Progressive Web Apps – A Promise for Web Developers

“Disruptive” or “Radical” are some adjectives to describe novel technologies. “Ajax”, with its concept of responsiveness was one which caused transition in web engineering rivalling traditional applications on the web. The other transition which was notable was arrival of native apps in the mobility domain. With Android and iPhone aggressively grasping market shares from the traditional blackberry’s, a new demand was witnessed in the year 2014 – that of native apps which could be developed and stored in Google or App stores and used directly by mobile devices. Mobile websites seem to have lost the battle to these apps, which were capturing the market rapidly.  No longer being profitable, these sites were in the process of closing their shutters. By the end of 2015, millions of apps were developed (1.5 million in App Store and another 1.9 million in Google Play Store).

Are all of these apps of use? The answer is “No”. Majority of these apps today are “zombies” – unused apps consuming stores, which have never been downloaded.  Therefore, the question still remains – whether the promise of native apps is fading and eventually would be lost out to the web?

Native apps were “hot potatoes” to users because of their feeling of ownership, of having apps on the device home screens, fast loading and offline usage. Mobile developers were quick to latch on to this demand and developed countless apps. Web developers, on the other hand, focused on server side technologies, new JavaScript features and components – Node.js, Angular.js, React.js, HTML5, Web API, single page applications etc. The developments in this domain were relatively slow, given the limitations of these technologies.  Things however, started to change with the advent of Progressive Web Apps. The functionalities, which were viewed as key advantages of using apps on smartphone, were progressively available for the web developers to extend to their mobile websites.

Progressive web apps (PWAs) use the same set of technologies that developers usually use – HTML, CSS, and JavaScript. Moreover, they do not require special IDEs for development, such as Android Kit or iOS SDKs, but could be developed using simple editors like Notepad++.  With inherent advantages of these apps, web developers are excited again about the numerous possibilities that this technology would create for them.

Still confused with the idea of PWAs??

Here is a definition from Google – “Progressive Web Apps are experiences that combine the best of the web and the best of apps.” Essentially, these apps tend to create similar user experience for the web user, to those of mobile users using native apps. As the name suggests, these Apps offer a few key features:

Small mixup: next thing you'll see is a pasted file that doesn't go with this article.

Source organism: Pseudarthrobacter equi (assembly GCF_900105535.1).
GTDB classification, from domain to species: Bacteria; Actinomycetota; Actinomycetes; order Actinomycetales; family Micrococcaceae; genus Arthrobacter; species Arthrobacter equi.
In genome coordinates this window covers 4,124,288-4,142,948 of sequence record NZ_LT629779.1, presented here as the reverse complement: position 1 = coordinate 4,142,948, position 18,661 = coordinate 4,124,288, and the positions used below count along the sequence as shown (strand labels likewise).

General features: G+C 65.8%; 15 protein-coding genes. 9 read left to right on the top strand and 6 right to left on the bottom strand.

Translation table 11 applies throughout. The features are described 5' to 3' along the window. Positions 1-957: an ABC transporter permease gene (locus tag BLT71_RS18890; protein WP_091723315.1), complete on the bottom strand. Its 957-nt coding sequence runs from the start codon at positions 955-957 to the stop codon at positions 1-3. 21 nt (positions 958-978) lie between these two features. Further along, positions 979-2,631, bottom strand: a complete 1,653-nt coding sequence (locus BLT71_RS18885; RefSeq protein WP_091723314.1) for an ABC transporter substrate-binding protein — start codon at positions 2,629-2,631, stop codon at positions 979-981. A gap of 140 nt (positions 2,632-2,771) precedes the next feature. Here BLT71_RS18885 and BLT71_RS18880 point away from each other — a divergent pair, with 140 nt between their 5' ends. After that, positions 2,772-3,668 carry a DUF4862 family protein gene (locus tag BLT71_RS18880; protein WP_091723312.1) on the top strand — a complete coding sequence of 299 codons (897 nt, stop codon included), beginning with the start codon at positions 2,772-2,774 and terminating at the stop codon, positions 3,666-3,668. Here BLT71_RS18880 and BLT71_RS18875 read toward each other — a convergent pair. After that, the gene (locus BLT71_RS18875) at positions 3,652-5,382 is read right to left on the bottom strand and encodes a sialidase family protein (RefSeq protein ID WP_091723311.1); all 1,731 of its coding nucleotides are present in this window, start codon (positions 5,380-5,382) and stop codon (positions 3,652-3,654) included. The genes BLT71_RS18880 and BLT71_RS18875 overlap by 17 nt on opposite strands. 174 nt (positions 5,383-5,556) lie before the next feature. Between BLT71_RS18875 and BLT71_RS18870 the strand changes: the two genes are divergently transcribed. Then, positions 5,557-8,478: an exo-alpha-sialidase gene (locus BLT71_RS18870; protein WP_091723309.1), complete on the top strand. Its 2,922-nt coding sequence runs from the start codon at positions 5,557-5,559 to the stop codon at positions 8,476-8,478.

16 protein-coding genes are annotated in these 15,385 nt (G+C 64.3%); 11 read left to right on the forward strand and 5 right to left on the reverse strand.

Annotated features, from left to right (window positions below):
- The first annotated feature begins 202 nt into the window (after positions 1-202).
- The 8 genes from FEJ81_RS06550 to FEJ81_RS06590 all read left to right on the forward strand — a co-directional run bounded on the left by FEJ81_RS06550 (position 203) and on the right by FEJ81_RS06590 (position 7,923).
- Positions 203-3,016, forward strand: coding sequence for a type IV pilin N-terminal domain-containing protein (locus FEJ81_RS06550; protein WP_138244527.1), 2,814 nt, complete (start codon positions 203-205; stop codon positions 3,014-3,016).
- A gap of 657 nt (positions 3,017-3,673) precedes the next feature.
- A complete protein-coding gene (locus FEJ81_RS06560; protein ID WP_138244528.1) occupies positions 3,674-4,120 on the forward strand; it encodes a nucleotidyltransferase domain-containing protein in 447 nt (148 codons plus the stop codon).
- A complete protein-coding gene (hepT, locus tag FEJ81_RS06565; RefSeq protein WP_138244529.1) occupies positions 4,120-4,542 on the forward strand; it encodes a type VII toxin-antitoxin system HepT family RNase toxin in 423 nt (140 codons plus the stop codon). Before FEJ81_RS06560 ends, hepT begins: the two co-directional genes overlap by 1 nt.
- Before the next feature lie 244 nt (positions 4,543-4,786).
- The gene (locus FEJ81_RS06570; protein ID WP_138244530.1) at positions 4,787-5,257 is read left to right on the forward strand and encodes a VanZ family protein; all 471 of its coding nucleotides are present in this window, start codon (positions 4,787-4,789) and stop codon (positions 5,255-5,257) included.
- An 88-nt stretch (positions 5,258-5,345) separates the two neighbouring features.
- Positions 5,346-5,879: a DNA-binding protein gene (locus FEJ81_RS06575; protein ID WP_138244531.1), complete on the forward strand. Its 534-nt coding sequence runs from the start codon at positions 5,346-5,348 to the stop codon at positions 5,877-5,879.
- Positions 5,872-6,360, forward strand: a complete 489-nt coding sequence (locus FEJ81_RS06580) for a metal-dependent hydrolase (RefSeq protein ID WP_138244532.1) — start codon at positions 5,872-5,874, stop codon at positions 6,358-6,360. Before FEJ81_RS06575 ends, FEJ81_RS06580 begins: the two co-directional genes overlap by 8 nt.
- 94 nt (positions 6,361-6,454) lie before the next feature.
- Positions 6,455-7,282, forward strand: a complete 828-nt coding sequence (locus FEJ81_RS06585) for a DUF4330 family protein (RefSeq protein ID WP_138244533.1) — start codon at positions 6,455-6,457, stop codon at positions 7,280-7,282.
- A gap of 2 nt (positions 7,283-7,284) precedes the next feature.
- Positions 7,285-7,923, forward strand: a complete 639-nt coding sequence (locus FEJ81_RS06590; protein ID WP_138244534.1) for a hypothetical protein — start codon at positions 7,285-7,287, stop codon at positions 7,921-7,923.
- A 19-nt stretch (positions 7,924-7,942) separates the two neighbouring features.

• Progressive, in order to accommodate any user irrespective of their choice of browsers.
  • Responsive to any kind of screen – laptop, desktop, mobile, tablet or any other form of screen.
  • Tolerant to Connectivity issues, i.e. can work offline in networks with poor connectivity, with the help of service workers.
  • Like App, i.e. built with an App Shell model, it offers an app like feel to the user on the web with styles like apps, navigation and integrations.
  • Latest updates using service worker updates.
  • Secured using HTTPS protocol so as to avoid pilfering or corruption of information.
  • Search Engine Friendly, ensuring easy identification and accessibility with Search engines such as Google or Bing, etc.
  • Push notifications to reengage customers lost due to non-availability or lost sessions. The Service worker threads, which remain “alive” beyond the life of a browser session, hold the key to these notifications. These workers make the notifications available during the following sessions to the users.
  • Easy availability of Apps on Home Screen without the need for an App Store.
  • Shareable by URLs – no complex installation of apps required.

With the arena for progressive web apps heating up, there are some interesting uses of this concept. FlipKart claims to have used PWAs to design FlipKart Lite that has improved retention of users by about 70%.  The other site which has received rave reviews for these apps is The Washington Post.

Like any other technology, Progressive Web Apps have their own set of issues. A cause for concern is that the mobile web site is turning more app-like creating a demarcation in look, feel and usage between a mobile website and a standard website. For any App to qualify as a PWA on the Google Chrome browser, the browser looks for a few properties and if satisfied, extends a few abilities like the ability to add to a home screen of a smartphone. PWAs also require to provide manifests for their sites, with the display status – “standalone”, “fullscreen”, and “browser”. The “browser” is the only option where the URL can be seen, and the look is like a web browser. However, Google does not register this mode as a PWA.

Therefore, developers seem to be focusing more on the “app” part rather than the “web”.  The URL, which is an essential ingredient of the web since its inception is no more to be seen in these implementations, essentially stripping the web of its basic feature, i.e the address bar.

As usual, the development is chaotic and messy, but that does not deter the developers from aggressively establishing this as a standard. Expectations are high, and very soon, the effort is likely to bring out the best that the web has to offer, eventually making users even stronger.



Sudipta Choudhury
Sudipta Choudhury is a Technical / Business Writer with considerable industry experience in various domains. He can be reached at

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